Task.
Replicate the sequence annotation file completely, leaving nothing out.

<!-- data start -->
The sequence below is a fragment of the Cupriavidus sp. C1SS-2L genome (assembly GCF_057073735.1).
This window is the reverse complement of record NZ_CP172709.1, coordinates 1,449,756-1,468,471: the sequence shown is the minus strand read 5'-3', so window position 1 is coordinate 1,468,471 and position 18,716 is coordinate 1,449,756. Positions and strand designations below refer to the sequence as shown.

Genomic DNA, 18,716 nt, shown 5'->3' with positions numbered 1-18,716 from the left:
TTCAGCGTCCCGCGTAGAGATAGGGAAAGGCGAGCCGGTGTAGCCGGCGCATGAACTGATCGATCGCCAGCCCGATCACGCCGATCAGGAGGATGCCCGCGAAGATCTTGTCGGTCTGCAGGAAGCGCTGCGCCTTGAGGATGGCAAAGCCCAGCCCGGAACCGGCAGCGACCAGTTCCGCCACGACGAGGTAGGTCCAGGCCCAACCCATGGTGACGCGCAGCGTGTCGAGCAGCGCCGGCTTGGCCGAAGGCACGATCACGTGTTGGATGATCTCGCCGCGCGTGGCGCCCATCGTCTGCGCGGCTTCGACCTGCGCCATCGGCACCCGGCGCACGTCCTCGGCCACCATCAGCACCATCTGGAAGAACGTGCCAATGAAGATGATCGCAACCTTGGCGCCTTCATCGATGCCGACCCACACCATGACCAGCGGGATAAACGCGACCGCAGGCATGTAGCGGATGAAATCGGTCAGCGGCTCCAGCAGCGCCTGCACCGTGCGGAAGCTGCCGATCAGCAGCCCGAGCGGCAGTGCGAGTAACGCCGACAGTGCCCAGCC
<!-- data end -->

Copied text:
The sequence below is a fragment of the Cupriavidus sp. C1SS-2L genome (assembly GCF_057073735.1).
This window is the reverse complement of record NZ_CP172709.1, coordinates 1,449,756-1,468,471: the sequence shown is the minus strand read 5'-3', so window position 1 is coordinate 1,468,471 and position 18,716 is coordinate 1,449,756. Positions and strand designations below refer to the sequence as shown.

Genomic DNA, 18,716 nt, shown 5'->3' with positions numbered 1-18,716 from the left:
TTCAGCGTCCCGCGTAGAGATAGGGAAAGGCGAGCCGGTGTAGCCGGCGCATGAACTGATCGATCGCCAGCCCGATCACGCCGATCAGGAGGATGCCCGCGAAGATCTTGTCGGTCTGCAGGAAGCGCTGCGCCTTGAGGATGGCAAAGCCCAGCCCGGAACCGGCAGCGACCAGTTCCGCCACGACGAGGTAGGTCCAGGCCCAACCCATGGTGACGCGCAGCGTGTCGAGCAGCGCCGGCTTGGCCGAAGGCACGATCACGTGTTGGATGATCTCGCCGCGCGTGGCGCCCATCGTCTGCGCGGCTTCGACCTGCGCCATCGGCACCCGGCGCACGTCCTCGGCCACCATCAGCACCATCTGGAAGAACGTGCCAATGAAGATGATCGCAACCTTGGCGCCTTCATCGATGCCGACCCACACCATGACCAGCGGGATAAACGCGACCGCAGGCATGTAGCGGATGAAATCGGTCAGCGGCTCCAGCAGCGCCTGCACCGTGCGGAAGCTGCCGATCAGCAGCCCGAGCGGCAGTGCGAGTAACGCCGACAGTGCCCAGCC